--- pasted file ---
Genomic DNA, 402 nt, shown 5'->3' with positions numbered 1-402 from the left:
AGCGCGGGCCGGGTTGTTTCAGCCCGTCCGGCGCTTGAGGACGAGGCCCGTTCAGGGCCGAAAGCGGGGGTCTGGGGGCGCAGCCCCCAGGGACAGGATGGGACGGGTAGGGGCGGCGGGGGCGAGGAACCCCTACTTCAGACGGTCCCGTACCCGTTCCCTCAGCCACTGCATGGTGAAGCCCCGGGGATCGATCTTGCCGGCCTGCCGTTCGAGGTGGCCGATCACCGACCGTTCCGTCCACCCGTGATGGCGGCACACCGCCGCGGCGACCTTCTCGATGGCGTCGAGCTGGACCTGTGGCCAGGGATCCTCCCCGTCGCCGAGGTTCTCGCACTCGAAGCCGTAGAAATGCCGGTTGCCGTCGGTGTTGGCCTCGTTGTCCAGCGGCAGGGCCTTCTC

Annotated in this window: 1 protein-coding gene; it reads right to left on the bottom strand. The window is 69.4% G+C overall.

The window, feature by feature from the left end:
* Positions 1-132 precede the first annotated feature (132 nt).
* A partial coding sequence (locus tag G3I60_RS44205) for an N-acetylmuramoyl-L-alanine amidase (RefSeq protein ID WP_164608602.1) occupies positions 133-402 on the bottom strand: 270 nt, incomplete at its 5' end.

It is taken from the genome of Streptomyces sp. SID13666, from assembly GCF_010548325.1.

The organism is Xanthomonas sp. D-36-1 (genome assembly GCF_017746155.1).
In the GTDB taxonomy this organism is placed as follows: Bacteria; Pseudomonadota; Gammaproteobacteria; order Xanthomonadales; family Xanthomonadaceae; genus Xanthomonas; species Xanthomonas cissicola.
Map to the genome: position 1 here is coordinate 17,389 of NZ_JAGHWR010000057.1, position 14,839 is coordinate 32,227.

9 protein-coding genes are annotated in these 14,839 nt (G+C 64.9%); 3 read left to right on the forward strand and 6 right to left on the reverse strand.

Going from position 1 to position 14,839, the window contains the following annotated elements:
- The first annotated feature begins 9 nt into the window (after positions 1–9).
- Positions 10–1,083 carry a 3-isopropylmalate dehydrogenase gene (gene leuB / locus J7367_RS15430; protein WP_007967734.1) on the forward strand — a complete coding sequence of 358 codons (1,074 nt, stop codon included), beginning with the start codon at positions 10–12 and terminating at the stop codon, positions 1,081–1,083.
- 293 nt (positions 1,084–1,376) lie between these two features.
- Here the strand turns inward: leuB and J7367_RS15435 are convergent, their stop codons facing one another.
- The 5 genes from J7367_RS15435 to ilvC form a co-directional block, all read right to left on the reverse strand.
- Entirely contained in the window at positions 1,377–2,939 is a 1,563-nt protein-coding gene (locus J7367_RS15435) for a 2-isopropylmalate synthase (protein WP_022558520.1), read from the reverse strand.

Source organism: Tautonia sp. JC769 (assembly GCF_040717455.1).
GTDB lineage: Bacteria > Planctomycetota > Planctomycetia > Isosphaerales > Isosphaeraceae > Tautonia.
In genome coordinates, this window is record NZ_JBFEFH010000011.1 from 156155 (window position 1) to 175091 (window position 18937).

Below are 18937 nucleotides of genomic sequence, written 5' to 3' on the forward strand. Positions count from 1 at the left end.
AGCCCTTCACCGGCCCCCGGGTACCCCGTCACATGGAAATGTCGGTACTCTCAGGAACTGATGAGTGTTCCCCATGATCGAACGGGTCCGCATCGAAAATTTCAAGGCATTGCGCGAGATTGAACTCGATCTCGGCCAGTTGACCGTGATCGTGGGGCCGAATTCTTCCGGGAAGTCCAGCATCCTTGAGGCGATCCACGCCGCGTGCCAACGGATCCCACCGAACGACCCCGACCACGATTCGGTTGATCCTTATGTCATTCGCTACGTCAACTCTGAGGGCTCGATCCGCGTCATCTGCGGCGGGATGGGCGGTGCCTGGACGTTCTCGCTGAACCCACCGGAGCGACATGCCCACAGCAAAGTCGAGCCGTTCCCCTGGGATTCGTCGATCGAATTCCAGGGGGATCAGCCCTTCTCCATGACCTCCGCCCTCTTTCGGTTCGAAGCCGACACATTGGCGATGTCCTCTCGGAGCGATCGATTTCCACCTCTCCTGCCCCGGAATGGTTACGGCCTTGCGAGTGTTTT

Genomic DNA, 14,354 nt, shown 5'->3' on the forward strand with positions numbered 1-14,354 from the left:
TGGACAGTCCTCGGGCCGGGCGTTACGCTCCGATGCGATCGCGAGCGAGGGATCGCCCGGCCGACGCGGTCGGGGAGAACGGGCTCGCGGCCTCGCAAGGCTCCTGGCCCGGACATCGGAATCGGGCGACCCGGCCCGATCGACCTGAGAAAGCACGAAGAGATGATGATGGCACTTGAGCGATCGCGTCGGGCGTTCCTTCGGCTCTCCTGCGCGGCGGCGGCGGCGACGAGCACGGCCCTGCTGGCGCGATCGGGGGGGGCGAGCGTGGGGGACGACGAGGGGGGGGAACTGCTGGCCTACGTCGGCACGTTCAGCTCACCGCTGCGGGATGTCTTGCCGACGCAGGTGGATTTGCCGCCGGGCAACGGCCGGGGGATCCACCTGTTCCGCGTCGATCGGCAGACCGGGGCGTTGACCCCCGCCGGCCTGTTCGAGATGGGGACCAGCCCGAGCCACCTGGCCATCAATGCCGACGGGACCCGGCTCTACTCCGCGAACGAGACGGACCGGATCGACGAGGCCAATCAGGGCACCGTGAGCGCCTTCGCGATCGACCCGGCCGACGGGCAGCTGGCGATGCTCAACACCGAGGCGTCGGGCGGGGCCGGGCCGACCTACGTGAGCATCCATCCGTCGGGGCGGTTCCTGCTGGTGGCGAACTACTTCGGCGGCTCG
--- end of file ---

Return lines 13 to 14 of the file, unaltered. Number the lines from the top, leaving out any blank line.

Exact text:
- The first annotated feature begins 9 nt into the window (after positions 1–9).
- Positions 10–1,083 carry a 3-isopropylmalate dehydrogenase gene (gene leuB / locus J7367_RS15430; protein WP_007967734.1) on the forward strand — a complete coding sequence of 358 codons (1,074 nt, stop codon included), beginning with the start codon at positions 10–12 and terminating at the stop codon, positions 1,081–1,083.